In the last five years, I have changed jobs numerous times, but I've only changed companies once. Of course you will only know me by my superhero alter-ego of Justin Hunter: Baseball Writer, but in the real world I have a day job like the rest of you. When I changed job types within the same organization, the transition was generally a smooth one. Sure, I'd meet some new people, but these people were already colleagues. We were all on the same team working toward a common goal, so my shift in functions was simply another means to that common goal. However, when I moved from one company to the next - while performing a similar job to that of my previous company - that's where things got tricky. I was able to complete the requirements of my job, but the learning curve may have been a little more steep. This is likely because of the change in culture, attitude, and the simple fact that I was learning my place within a new team.
Enter the superstars who change teams mid-career. Our own Jeff Wiser wrote about the disappointing season Robinson Cano is having thus far. Cano is a seemingly perfect example of a player who absolutely dominated with his previous team only to move on and struggle. These struggles may be short-lived, but as Jeff pointed out, Cano has enough at-bats this season to start to draw some conclusions. Or does he?
While season projections going forward can be updated for Cano, it's difficult to suggest that this is the new Cano without knowing what's causing his issues in 2014. I'm not proposing a diagnosis here, but I am willing to explore an alternate theory that Josh Hamilton recently mentioned after returning from the disabled list.
Hamilton admits the transition to a new team was difficult. He had spent six seasons with the Texas Rangers and thought he would be a fixture in Arlington for the remainder of his career. He played in the All-Star Game in each of his first five seasons, led the franchise to its first two World Series appearances in 2010 and 2011 and was the American League MVP in 2010. Even though Hamilton hit a career-high 43 homers in 2012, the Rangers' interest in retaining him was tepid and he wound up singing with their AL West rival.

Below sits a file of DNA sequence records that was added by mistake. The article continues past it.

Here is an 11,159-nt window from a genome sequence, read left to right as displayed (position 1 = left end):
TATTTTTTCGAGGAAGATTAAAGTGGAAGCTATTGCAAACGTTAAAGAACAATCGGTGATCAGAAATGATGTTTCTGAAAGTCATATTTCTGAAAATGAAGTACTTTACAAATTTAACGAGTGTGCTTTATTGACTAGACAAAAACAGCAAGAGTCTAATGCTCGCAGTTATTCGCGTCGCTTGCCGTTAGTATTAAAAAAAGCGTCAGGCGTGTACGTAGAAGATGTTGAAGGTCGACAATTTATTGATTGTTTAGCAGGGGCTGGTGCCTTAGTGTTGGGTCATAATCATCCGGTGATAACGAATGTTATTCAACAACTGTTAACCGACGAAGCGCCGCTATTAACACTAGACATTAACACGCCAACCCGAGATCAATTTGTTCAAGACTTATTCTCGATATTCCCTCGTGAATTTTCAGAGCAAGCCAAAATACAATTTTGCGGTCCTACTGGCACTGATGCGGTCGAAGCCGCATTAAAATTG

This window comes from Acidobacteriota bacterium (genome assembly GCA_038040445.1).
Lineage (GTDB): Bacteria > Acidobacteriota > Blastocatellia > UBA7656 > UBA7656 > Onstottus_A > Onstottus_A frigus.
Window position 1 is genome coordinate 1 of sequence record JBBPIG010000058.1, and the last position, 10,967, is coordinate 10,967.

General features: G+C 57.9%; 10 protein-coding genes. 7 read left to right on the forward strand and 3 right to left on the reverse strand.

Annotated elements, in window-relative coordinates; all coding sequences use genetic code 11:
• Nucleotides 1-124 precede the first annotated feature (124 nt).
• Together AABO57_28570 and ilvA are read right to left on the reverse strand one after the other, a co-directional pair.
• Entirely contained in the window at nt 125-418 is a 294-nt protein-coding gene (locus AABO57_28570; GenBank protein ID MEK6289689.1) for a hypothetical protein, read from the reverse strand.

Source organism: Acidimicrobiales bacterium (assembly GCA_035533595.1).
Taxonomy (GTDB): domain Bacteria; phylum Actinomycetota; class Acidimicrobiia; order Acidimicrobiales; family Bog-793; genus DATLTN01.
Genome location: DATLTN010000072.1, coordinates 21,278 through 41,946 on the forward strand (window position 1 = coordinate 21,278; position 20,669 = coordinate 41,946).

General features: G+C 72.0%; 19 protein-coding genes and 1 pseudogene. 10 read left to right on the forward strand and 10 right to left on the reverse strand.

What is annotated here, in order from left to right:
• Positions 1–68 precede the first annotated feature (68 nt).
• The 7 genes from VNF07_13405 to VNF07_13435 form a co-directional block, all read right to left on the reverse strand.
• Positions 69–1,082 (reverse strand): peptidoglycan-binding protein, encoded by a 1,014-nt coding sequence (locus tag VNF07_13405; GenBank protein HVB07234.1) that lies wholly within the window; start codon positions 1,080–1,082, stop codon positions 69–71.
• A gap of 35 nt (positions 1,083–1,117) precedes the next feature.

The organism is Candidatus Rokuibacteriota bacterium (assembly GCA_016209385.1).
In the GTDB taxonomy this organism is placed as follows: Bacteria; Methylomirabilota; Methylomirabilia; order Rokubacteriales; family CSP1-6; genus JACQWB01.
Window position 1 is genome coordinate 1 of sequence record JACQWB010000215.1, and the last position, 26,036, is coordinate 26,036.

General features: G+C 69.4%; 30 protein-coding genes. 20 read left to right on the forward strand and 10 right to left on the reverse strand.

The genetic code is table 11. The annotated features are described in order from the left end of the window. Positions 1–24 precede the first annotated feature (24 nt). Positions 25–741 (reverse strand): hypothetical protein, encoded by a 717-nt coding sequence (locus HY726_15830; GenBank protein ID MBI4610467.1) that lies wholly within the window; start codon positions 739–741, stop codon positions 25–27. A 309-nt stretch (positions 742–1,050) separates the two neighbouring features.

This isn't the first time a player has suggested that transitioning from one team to another was difficult. In fact, Hamilton's Angels teammate Albert Pujols made a similar statement just last week. Pujols has been up and down with the Angels, he's battled injuries, but he has also had more time to adjust to a new team than Hamilton. Yet, he equates, at very least, his early struggles to the same things Hamilton has mentioned.
"Having a year under my belt here helps," Hamilton said. "Not having to come to spring training being the new guy and trying to get to know all the players and coaches and get a feel for the organization --- having that all of that way has made things better. I'm a lot more comfortable now. Just having to worry about doing my work rather than all the other stuff that surrounded it last year."
Cano has made no such statements to my knowledge, but there's a good chance he's thinking it. He's playing in the cavernous Safeco Field after spending his career in the relatively hitter-friendly confines of Yankee Stadium. He's spending half his summer life in the Pacific Northwest, which is about as far a culture shift as you can get from the bright lights of New York City. He's also playing for a team whose culture is not built on success. It's built on potential.
With all this as the backdrop, let's take a look at the changing teams trend for superstars and see if there is some correlating time period between the transition and when they start performing how these new teams expected - assuming these players did actually start performing. For reference, I defined superstars (that term will be used loosely) as players who has accumulated at least 35 fWAR since 2004. From there, I eliminated players who were not traded or did not leave for another team via free agency. The list of superstars who have changed uniforms is as follows:
As you'll quickly realize, some of these players have changed teams multiple times since 2004. For these players, I only factored the trend after the first major trade. That is to say if a player was traded or signed elsewhere before he became well-known, that would not be the "major trade or signing." The big trade or signing is usually pretty easy to spot. The second obvious thing you'll notice is that most of these players have suffered injuries that hindered their career in some way. Finally, two points - 1) Josh Hamilton is not even on this list because he got a late start and hasn't accumulated the WAR totals, and 2) I'm not going to analyze Ichiro Suzuki since he changed teams at the end of his career with the Yankees not truly expecting big results from him. I'll also leave Cano out of the analysis since he's in the midst of his first year with his new club, so in the grand scheme of this overall study, the sample size is too small.